Myth of African solutions to African problems – Musewe

via The myth of African solutions to African problems from NewsDay by Vince Musewe September 19, 2013

This term denies Africa world class solutions to its social problems and creates an excuse for substandard leadership and solutions.

I am amazed at how a full Minister of Foreign Affairs of Tanzania, Bernard Membe, can keep his dignity after concluding that, despite the absence of a voter’s roll, a critical factor to transparent and fair elections, our recent elections were credible. How can a flawed process result in an output that is credible? Even engineers will tell you that an outcome not dependent on process or input is impossible.

The above continues to reflect how we, as Africans, tend to be selective in the application of logic especially when it comes to possible outcomes that may not be politically convenient.

We have had this problem in Zimbabwe since 2000, where a government acts and is surprised by quite obvious logical outcomes of its action, but then claims exogenous factors as the reasons for those outcomes and not their misinformed actions.

The reason why we face starvation today is because we have underutilised land “owned” by those with limited competence in growing food for the country. Most would rather grow tobacco and not food.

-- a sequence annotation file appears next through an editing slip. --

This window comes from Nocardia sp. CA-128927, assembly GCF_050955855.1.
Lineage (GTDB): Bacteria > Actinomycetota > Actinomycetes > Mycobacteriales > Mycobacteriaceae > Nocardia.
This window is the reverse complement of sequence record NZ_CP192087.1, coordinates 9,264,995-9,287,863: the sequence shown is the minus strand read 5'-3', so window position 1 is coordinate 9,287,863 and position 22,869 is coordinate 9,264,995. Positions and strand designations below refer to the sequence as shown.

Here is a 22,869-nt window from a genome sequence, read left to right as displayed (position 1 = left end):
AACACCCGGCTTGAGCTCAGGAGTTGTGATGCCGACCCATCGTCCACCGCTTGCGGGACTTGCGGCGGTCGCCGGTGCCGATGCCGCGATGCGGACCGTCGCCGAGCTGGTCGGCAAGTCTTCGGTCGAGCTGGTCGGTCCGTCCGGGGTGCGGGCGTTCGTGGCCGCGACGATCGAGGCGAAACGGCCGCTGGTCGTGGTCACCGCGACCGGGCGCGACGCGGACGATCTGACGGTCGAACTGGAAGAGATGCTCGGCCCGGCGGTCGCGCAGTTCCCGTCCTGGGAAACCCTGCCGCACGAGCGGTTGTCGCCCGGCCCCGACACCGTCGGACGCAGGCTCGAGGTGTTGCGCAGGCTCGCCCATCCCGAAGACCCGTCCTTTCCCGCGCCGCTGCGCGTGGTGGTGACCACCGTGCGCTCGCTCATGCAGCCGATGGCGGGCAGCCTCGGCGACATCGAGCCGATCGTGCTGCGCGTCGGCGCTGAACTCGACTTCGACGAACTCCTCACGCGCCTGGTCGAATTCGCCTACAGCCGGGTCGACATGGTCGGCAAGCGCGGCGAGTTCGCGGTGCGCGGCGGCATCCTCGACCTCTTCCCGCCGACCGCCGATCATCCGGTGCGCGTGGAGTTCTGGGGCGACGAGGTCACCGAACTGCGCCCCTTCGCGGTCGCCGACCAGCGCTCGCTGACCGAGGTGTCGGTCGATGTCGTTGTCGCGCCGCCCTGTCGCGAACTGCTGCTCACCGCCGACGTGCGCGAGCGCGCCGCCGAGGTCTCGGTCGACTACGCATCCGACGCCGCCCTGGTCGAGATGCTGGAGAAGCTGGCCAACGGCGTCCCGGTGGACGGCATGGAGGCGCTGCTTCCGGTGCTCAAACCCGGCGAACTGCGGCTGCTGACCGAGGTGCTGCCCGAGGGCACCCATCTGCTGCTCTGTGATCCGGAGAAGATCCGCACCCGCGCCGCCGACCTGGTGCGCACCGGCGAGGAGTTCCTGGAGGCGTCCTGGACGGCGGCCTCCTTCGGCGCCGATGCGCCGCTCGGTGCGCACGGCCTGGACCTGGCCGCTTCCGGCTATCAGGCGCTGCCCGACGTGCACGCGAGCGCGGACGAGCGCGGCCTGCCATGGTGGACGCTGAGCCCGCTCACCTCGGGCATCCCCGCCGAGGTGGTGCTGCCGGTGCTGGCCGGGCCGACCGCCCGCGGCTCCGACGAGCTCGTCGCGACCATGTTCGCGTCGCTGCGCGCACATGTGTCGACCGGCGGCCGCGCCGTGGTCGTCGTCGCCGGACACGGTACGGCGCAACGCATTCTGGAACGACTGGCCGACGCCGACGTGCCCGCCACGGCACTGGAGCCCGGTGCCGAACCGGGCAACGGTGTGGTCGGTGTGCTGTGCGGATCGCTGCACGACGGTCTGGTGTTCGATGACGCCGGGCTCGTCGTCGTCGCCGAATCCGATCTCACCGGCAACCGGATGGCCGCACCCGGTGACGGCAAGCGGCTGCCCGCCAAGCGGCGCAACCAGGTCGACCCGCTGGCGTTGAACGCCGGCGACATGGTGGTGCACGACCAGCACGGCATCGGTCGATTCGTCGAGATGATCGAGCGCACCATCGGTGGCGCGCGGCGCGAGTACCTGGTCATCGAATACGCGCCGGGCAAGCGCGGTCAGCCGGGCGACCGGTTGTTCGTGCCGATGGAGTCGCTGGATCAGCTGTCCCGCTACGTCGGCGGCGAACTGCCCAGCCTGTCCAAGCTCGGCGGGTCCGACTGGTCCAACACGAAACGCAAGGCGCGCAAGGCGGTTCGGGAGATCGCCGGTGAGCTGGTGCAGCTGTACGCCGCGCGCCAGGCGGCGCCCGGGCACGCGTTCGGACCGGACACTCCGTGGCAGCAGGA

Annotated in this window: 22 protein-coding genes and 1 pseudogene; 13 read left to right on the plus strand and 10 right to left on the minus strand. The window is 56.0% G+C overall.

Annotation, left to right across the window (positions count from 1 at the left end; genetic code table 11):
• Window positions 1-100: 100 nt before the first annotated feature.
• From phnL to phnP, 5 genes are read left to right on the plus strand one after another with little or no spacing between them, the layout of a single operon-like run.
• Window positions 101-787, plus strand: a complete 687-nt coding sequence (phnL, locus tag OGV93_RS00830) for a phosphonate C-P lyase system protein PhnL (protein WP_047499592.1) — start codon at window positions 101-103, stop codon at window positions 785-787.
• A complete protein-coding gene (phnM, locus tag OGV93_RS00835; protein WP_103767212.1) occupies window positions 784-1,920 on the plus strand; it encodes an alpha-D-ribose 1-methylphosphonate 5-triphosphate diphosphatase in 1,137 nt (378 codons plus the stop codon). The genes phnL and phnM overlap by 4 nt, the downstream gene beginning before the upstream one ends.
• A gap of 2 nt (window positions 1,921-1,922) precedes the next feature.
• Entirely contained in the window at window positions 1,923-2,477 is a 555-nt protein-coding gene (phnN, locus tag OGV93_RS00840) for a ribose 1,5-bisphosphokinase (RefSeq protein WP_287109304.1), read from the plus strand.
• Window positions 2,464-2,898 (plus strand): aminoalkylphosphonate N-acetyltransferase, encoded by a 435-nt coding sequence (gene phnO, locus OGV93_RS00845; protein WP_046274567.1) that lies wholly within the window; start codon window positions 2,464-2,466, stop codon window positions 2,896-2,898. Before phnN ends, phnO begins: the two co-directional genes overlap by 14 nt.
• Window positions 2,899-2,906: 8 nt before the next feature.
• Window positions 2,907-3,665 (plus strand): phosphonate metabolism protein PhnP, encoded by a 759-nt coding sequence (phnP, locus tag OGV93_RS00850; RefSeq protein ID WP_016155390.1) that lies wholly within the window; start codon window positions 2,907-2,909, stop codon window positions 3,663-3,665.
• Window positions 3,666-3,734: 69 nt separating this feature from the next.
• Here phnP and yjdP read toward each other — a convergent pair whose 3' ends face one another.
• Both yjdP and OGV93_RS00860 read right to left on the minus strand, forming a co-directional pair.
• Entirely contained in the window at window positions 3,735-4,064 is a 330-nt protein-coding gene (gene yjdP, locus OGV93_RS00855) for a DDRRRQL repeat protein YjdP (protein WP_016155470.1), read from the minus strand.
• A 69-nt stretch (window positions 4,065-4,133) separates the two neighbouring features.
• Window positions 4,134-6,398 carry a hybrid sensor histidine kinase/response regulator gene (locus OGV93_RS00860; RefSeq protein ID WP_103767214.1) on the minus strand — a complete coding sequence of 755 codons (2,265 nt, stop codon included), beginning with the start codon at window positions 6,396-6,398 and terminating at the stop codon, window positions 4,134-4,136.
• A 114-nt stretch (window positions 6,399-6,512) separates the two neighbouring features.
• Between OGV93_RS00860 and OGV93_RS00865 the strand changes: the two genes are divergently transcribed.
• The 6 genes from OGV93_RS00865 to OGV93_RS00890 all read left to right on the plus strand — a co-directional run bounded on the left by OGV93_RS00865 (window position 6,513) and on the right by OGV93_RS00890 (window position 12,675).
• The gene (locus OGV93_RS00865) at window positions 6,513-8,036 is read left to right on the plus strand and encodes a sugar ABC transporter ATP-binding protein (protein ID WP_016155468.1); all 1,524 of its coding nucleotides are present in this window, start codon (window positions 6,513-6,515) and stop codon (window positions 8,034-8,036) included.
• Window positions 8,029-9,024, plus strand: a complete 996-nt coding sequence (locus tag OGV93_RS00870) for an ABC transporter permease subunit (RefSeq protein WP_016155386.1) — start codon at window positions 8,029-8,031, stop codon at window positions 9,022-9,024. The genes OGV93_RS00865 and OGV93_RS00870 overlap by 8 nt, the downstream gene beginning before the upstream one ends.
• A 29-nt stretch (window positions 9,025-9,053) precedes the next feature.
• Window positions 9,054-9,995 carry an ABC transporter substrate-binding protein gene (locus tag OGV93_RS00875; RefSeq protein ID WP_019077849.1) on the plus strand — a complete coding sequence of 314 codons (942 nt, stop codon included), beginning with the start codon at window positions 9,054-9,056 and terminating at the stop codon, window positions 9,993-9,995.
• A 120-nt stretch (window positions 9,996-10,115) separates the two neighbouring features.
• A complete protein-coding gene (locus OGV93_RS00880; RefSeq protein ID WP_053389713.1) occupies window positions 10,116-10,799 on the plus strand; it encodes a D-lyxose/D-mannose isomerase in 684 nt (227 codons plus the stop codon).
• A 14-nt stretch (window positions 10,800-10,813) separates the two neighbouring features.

The reason why we had hyperinflation in 2008 was because Gideon Gono printed money like newspapers. The money he printed was not used to increase our productive capacity, but merely chased too few consumption goods; result was hyperinflation.

The reason why we face drinking water problems today is because our waterworks were built in 1956 for a population of 300 000 and not the 2 million people we have in Harare today.

The reason why we face a liquidity crunch today is because our elections were not credible and therefore, money will not flow into the system.

The list goes on and yet we continue to hide under the myth of “African solutions to African problems”.

The term “African Solutions to African problems” reflects the limited thinking of Africa’s leadership. It is a term that denies Africa the best solutions to its social problems and creates an excuse for substandard leadership and solutions.

We must reject this thinking and continually seek world class solutions if we are to accelerate the economic emancipation of African masses. We need new thinkers.

Zimbabwe today is faced by unnecessary socio-economic problems because our politicians have refused to think of the logical consequences of the lack of democracy and how this will continue to arrest our development as a country. For me, politics is indeed an overrated career.